The basic definition of dark data is data that has been collected, but is unstructured and, therefore, not currently being used. It is data that has been continuously collected and stored, but has not been organized via categorization, labels, or any other effective organization tool. Though this massive treasure trove of unstructured data could hold valuable insights if it were to be organized and, subsequently, analyzed, it is currently in the “dark”. Potentially highly influential in the decision-making processes of a business, dark data is often waiting indefinitely to be evaluated and analyzed via data analytics.
Examples of Dark Data
One example of dark data is a customer call record. Potentially holding valuable information on a customer’s thoughts and geolocation, these types of records are regularly recorded and stored, but rarely organized or analyzed. Another example of dark data is a website log file. Potentially holding valuable information on visitor behavior and traffic, these logs are regularly collected, but rarely analyzed in any organized or meaningful way.
Growth of Dark Data
According to a 2011 IDC study, 90% of digital data is unstructured data, or dark data. The study also found that the world’s digital data is doubling every two years, significantly faster than Moore’s Law predicted. New technologies and technological advancements are paving the way for low-cost solutions to capturing and storing massive amounts of information. In 2011, the overall cost of capturing and storing large amounts of unstructured information dropped to just one-sixth of the cost seen in 2005. We are closer than ever to a cost-effective method for analyzing dark data.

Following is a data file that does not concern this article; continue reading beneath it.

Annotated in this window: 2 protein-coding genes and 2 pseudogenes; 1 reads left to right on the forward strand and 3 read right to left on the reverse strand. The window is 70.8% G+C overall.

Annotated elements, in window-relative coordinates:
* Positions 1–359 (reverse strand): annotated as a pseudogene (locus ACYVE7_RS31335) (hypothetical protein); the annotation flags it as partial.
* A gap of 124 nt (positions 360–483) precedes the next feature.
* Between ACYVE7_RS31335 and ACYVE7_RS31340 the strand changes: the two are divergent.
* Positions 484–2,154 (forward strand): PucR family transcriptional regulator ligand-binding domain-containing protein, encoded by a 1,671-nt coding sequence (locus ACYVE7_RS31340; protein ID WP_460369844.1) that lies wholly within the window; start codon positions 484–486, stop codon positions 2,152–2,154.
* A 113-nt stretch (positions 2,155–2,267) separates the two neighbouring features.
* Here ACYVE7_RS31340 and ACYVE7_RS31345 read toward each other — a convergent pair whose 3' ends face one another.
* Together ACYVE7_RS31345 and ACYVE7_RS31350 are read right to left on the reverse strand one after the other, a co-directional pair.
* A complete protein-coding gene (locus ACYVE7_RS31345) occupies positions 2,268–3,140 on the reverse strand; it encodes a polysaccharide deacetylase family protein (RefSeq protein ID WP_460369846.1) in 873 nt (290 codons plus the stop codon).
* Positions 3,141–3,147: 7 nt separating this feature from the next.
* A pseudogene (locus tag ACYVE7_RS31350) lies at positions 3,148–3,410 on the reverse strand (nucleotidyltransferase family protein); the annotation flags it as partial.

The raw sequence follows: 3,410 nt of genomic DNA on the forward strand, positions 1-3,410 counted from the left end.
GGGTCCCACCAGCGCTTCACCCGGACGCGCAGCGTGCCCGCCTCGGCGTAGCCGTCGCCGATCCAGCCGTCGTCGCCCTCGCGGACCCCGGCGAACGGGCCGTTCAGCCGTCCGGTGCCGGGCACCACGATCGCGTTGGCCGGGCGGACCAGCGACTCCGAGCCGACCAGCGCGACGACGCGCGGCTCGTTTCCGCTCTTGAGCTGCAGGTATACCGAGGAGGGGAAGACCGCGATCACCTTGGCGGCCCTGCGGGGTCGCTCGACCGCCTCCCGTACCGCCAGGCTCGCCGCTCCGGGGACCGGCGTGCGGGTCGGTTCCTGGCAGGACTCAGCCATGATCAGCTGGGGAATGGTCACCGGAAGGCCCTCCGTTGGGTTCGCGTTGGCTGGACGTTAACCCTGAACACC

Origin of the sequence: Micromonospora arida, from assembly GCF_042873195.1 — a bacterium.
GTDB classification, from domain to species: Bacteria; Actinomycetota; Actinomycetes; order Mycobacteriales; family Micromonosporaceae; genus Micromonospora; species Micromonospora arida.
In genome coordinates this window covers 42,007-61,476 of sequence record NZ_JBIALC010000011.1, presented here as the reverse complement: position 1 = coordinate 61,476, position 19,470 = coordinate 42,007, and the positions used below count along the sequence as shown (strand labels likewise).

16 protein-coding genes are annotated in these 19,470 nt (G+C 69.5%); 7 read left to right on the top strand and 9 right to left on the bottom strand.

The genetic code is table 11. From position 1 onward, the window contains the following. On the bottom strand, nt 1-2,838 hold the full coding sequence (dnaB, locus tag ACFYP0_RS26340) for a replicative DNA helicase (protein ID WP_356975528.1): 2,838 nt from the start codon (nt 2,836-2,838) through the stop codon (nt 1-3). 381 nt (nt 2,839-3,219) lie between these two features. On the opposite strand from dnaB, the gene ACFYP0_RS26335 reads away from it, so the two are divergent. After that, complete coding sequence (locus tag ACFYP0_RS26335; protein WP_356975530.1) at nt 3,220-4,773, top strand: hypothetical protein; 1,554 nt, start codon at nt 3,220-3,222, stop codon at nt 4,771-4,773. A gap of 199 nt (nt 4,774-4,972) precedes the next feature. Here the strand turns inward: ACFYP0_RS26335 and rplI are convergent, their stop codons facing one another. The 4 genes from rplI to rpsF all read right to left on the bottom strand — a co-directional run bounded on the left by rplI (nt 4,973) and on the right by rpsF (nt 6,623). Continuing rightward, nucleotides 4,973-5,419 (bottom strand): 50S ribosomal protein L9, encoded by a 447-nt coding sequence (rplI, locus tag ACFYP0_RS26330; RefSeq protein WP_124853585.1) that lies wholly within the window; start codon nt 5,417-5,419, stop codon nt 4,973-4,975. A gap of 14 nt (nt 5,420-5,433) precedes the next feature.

Issues with Dark Data
Considering the increasing awareness and usage of big data and data analytics, there is now a large demand to organize dark data and make it usable. However, this type of data is often complex, very large in size, and stored in multiple locations. This makes analysis very difficult and costly. Nonetheless, the potential value of analyzing unstructured dark data is staggering. Due to the potential value, there have been many proposed big data solutions.
Solutions to the Dark Data Problem
- machine learning, or allowing some type of artificial intelligence to develop a computer program that changes and improves based on a constant supply of new unstructured data
- open data, or making unstructured data available for everyone to analyze and explore
- software that converts dark data to graphics, or creating a program that automatically organizes data into easy-to-understand graphics
All feasible solutions, these methods are now being actively explored and attempted by various companies. In the race to acquire and utilize the newest and most valuable big data, new and better technologies will continue to emerge. A developing field, the potential value and insights of large amounts of dark data remains undetermined.